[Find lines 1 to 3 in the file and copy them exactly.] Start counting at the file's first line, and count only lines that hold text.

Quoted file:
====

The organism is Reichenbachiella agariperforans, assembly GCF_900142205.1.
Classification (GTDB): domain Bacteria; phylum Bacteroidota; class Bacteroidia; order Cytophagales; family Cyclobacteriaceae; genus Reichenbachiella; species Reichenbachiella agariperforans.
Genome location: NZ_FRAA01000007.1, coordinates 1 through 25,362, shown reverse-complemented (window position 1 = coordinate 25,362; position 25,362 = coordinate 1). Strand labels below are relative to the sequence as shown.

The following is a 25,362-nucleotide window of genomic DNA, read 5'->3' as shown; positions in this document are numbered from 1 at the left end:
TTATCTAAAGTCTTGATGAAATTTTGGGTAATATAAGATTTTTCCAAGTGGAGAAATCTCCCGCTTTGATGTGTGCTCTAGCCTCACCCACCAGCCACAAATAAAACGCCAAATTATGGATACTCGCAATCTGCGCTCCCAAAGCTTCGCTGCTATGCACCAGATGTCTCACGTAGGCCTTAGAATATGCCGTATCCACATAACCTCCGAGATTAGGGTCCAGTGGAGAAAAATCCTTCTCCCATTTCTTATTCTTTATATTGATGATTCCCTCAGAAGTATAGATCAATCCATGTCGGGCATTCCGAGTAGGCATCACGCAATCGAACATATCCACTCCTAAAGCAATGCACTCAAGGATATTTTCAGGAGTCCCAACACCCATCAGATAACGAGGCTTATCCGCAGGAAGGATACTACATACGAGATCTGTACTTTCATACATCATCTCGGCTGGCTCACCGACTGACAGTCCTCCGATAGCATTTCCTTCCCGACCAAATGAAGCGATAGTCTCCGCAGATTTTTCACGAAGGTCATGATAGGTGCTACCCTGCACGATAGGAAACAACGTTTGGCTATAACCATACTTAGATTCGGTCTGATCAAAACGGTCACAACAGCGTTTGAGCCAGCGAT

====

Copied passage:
The organism is Reichenbachiella agariperforans, assembly GCF_900142205.1.
Classification (GTDB): domain Bacteria; phylum Bacteroidota; class Bacteroidia; order Cytophagales; family Cyclobacteriaceae; genus Reichenbachiella; species Reichenbachiella agariperforans.
Genome location: NZ_FRAA01000007.1, coordinates 1 through 25,362, shown reverse-complemented (window position 1 = coordinate 25,362; position 25,362 = coordinate 1). Strand labels below are relative to the sequence as shown.